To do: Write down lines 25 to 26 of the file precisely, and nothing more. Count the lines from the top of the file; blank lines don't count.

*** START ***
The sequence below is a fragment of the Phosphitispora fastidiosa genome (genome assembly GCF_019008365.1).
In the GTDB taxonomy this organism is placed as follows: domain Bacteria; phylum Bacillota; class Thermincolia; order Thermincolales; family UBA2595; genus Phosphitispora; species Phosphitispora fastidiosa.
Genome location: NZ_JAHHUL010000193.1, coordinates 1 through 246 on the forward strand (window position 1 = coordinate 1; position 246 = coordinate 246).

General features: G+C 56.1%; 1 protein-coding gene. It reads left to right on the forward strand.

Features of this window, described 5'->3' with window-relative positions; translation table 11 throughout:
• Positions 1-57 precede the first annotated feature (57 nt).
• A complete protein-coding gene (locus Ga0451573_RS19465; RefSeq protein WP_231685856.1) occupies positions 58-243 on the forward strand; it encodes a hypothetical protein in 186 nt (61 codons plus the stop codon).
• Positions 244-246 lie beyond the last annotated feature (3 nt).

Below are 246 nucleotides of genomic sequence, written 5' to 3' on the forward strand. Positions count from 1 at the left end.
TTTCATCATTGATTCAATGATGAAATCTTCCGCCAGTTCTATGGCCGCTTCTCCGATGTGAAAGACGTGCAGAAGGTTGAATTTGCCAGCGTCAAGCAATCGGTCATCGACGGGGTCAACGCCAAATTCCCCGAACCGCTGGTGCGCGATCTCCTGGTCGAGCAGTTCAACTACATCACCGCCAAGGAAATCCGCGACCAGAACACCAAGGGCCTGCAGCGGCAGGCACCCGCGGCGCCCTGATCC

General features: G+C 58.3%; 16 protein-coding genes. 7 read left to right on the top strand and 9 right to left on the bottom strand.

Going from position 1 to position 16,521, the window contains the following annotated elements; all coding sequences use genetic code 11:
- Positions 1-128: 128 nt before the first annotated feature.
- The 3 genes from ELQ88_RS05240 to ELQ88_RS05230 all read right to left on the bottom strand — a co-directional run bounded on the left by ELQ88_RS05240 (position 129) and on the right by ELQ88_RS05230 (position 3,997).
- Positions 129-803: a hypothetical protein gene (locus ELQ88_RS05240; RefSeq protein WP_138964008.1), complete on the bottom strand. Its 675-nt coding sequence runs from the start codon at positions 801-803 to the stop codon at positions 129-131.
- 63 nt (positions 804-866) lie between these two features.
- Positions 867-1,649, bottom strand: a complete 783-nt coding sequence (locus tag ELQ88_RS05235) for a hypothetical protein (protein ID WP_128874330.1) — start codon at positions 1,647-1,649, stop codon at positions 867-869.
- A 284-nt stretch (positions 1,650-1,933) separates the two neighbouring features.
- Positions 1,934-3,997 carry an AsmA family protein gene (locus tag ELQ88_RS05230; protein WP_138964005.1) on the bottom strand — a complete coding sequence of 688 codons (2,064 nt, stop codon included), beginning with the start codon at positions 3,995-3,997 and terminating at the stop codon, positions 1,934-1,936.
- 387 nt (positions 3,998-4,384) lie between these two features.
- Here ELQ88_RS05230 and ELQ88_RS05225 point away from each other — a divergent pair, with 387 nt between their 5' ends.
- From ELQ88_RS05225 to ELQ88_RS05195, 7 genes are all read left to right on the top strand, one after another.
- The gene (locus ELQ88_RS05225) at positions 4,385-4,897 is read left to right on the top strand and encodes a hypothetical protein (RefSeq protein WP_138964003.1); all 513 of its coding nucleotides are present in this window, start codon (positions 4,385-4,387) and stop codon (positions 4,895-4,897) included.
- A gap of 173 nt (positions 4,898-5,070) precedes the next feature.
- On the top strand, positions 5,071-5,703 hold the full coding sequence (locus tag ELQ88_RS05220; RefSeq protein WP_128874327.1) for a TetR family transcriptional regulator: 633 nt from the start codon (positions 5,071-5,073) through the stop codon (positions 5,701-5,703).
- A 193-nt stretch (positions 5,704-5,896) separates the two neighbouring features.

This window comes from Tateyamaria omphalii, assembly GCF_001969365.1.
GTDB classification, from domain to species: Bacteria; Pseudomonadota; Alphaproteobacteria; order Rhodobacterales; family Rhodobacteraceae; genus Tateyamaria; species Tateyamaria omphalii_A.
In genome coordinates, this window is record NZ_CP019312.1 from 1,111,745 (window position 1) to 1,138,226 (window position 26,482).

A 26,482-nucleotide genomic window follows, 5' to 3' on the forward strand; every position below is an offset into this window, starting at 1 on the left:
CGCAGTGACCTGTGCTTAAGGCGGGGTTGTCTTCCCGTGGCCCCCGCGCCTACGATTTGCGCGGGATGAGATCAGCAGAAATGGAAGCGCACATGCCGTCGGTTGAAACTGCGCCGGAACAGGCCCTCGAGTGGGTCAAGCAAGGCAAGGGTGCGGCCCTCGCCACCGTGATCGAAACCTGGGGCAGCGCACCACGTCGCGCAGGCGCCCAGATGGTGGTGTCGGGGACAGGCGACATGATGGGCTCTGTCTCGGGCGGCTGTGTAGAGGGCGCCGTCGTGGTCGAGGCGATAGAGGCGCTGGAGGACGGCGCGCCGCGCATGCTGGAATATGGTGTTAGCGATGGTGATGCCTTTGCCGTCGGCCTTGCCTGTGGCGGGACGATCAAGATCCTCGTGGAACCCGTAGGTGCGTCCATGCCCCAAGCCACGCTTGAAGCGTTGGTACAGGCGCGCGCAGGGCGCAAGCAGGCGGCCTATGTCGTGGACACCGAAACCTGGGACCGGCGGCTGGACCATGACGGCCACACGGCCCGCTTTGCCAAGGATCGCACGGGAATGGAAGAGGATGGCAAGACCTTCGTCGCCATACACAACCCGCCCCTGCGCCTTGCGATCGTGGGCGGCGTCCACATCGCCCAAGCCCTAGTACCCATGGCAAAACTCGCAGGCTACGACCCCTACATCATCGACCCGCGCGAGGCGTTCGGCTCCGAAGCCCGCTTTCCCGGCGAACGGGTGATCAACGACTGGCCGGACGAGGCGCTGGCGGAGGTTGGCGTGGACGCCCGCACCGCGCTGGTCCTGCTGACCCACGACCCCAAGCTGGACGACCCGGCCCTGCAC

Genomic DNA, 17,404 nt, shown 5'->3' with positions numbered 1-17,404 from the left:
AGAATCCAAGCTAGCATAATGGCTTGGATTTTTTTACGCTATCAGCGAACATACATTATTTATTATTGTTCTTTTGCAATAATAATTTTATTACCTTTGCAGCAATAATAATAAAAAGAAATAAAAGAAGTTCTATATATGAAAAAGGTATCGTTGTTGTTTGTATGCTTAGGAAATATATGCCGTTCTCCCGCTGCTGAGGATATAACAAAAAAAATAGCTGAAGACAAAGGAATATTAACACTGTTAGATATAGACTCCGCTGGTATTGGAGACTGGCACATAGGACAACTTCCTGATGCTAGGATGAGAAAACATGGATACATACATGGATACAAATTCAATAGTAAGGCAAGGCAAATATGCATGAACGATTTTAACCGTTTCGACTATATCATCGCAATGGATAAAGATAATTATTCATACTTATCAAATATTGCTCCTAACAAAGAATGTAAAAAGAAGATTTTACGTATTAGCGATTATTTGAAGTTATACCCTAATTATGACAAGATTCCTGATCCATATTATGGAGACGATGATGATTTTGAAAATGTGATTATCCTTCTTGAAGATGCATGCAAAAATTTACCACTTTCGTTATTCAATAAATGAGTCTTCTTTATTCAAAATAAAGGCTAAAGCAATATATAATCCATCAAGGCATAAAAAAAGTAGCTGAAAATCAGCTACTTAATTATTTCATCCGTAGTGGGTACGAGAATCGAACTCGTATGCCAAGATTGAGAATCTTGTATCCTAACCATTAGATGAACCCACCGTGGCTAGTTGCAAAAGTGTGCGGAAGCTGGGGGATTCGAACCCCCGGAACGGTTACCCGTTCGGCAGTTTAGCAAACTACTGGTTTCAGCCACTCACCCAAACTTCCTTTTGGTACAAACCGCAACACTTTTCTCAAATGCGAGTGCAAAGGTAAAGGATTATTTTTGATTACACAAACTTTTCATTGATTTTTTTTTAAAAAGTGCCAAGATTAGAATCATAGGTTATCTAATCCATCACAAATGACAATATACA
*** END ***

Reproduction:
- On the top strand, positions 5,071-5,703 hold the full coding sequence (locus tag ELQ88_RS05220; RefSeq protein WP_128874327.1) for a TetR family transcriptional regulator: 633 nt from the start codon (positions 5,071-5,073) through the stop codon (positions 5,701-5,703).
- A 193-nt stretch (positions 5,704-5,896) separates the two neighbouring features.